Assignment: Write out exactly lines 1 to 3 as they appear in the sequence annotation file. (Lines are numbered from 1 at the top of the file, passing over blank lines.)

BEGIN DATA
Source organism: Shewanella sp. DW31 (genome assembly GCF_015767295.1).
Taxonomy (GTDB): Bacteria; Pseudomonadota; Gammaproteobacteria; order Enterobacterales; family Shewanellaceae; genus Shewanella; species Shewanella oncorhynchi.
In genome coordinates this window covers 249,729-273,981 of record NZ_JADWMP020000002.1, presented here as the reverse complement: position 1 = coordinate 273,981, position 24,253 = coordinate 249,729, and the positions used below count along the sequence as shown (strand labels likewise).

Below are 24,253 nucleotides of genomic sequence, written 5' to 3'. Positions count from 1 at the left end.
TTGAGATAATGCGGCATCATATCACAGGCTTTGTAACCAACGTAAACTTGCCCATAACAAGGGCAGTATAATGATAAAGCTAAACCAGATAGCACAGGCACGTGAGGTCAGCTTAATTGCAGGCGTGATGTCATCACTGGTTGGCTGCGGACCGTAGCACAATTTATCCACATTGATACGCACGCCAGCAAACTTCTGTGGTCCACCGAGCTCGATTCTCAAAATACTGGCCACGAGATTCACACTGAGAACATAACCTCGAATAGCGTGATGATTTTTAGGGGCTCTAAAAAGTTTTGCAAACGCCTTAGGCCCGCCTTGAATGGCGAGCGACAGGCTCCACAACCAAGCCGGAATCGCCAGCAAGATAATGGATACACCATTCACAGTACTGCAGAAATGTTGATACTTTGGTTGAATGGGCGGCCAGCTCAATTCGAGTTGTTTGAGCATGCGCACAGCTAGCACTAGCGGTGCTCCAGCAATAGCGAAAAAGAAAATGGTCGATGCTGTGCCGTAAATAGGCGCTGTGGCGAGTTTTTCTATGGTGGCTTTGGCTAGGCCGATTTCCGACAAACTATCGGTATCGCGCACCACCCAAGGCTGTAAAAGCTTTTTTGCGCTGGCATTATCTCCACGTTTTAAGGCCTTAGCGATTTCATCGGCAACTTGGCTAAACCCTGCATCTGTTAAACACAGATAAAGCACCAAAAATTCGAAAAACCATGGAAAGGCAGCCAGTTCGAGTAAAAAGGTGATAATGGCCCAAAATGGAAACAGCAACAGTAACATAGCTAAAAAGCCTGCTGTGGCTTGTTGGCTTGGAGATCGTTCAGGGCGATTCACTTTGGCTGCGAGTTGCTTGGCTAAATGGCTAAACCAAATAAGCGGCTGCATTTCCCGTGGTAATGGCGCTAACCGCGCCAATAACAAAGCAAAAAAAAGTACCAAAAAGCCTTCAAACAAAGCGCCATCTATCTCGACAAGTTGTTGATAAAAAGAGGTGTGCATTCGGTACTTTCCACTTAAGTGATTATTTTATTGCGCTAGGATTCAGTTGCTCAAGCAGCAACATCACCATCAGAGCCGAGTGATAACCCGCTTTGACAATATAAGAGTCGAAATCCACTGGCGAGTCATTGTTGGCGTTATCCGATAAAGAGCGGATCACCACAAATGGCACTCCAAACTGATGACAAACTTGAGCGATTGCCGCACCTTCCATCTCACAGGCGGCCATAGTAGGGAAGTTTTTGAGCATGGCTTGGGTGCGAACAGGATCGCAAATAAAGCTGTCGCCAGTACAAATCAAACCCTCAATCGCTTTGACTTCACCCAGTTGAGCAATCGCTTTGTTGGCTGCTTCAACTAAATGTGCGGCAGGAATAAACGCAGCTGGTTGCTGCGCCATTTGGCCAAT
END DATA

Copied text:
Source organism: Shewanella sp. DW31 (genome assembly GCF_015767295.1).
Taxonomy (GTDB): Bacteria; Pseudomonadota; Gammaproteobacteria; order Enterobacterales; family Shewanellaceae; genus Shewanella; species Shewanella oncorhynchi.
In genome coordinates this window covers 249,729-273,981 of record NZ_JADWMP020000002.1, presented here as the reverse complement: position 1 = coordinate 273,981, position 24,253 = coordinate 249,729, and the positions used below count along the sequence as shown (strand labels likewise).